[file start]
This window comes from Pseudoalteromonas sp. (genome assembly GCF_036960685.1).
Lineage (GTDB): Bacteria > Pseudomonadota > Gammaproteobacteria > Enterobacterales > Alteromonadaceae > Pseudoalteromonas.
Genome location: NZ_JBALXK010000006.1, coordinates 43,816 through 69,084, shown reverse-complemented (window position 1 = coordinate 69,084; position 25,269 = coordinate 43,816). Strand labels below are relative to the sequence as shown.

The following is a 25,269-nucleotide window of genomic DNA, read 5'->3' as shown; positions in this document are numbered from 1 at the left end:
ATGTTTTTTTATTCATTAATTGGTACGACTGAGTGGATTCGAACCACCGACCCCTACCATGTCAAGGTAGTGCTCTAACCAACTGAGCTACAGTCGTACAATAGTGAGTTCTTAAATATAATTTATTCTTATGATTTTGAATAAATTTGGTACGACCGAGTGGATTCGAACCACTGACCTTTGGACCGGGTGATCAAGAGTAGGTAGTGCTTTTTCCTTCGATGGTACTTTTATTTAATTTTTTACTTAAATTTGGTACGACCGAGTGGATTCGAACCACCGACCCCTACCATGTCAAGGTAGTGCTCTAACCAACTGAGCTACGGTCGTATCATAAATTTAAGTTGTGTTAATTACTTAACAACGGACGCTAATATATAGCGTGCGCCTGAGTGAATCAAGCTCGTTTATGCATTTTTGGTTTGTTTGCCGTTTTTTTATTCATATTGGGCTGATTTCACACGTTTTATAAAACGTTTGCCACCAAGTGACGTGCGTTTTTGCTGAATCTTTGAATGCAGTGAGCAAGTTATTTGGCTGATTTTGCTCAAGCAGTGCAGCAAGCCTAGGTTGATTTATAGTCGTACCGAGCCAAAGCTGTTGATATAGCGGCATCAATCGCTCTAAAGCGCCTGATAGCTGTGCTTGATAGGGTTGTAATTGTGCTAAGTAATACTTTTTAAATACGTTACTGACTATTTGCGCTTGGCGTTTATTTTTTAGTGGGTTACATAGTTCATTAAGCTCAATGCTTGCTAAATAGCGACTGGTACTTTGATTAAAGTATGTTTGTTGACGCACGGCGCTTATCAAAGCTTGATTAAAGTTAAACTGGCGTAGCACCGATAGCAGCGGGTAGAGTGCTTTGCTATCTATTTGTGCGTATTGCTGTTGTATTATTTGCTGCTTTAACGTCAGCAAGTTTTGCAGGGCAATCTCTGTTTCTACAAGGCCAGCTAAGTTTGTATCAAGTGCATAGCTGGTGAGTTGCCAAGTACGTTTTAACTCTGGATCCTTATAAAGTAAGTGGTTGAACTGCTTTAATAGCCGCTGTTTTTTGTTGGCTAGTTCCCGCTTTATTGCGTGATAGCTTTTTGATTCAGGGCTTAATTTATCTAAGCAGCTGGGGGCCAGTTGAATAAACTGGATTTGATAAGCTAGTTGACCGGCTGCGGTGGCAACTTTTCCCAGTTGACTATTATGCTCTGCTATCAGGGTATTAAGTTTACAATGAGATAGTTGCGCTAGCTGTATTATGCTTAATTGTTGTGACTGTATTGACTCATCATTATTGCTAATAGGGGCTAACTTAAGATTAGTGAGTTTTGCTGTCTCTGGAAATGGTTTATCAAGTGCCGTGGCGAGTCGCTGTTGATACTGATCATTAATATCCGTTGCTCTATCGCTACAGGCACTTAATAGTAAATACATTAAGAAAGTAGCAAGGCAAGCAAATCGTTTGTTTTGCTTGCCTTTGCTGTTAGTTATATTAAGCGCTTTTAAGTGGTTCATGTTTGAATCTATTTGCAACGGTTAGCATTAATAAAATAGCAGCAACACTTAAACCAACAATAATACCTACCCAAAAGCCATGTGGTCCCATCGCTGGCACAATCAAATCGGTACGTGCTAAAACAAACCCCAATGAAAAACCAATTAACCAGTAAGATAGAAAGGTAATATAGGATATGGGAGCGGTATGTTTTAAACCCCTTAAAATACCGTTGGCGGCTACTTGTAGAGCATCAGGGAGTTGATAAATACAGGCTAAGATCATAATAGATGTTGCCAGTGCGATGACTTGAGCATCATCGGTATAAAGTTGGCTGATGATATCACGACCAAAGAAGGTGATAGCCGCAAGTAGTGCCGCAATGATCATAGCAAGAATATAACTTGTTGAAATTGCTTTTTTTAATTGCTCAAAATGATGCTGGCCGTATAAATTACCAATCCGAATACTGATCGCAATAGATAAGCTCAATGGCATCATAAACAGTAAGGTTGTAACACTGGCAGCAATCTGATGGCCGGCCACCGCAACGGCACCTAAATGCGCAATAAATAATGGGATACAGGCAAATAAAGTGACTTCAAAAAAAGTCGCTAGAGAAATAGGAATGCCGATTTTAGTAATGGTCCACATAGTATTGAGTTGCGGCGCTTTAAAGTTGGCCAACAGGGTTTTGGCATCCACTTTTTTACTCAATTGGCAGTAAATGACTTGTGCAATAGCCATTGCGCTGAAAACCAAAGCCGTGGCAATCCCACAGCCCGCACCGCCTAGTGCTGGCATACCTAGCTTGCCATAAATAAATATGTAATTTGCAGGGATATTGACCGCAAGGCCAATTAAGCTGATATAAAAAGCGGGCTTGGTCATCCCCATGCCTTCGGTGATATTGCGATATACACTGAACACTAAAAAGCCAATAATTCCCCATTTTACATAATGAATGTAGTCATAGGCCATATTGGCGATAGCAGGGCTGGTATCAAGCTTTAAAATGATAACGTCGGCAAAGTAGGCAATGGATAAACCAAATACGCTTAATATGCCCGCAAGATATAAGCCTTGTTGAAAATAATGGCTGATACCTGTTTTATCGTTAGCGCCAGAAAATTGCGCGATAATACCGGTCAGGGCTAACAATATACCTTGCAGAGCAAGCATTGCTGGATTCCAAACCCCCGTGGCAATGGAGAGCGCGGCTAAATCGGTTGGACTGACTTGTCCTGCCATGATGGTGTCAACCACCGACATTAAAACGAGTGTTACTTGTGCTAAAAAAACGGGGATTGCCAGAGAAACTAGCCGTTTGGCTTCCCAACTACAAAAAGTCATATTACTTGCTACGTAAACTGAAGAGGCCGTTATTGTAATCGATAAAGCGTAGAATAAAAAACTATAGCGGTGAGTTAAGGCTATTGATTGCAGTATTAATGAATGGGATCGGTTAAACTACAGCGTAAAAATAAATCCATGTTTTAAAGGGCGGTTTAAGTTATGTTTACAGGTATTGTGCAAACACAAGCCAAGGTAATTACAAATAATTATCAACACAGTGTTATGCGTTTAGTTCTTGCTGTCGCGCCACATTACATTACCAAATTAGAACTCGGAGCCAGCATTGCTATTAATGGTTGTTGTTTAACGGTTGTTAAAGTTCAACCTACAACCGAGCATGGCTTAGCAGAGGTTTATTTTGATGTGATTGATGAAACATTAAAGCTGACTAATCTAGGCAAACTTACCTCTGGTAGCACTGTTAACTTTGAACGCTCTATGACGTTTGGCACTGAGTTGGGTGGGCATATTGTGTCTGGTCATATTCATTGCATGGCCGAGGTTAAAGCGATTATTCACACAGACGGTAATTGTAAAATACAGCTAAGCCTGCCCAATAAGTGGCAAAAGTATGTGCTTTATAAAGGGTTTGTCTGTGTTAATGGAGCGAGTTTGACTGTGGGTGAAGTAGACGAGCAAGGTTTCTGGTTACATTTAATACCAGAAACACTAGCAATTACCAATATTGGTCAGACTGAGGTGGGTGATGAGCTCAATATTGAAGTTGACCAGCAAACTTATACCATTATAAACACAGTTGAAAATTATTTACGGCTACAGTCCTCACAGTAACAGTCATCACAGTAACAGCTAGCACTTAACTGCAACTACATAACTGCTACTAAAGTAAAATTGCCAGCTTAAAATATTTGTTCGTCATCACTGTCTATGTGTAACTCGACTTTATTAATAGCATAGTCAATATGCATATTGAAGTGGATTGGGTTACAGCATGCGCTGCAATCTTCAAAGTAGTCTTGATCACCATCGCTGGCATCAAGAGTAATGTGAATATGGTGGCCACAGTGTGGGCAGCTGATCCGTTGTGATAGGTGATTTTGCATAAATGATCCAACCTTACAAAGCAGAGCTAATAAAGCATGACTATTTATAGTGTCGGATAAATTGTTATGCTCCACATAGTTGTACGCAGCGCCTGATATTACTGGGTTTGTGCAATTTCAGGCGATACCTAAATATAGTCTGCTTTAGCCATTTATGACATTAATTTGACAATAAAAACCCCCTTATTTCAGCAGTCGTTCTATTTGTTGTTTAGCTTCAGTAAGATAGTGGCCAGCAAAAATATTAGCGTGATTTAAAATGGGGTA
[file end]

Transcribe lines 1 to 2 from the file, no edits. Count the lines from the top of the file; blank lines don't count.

This window comes from Pseudoalteromonas sp. (genome assembly GCF_036960685.1).
Lineage (GTDB): Bacteria > Pseudomonadota > Gammaproteobacteria > Enterobacterales > Alteromonadaceae > Pseudoalteromonas.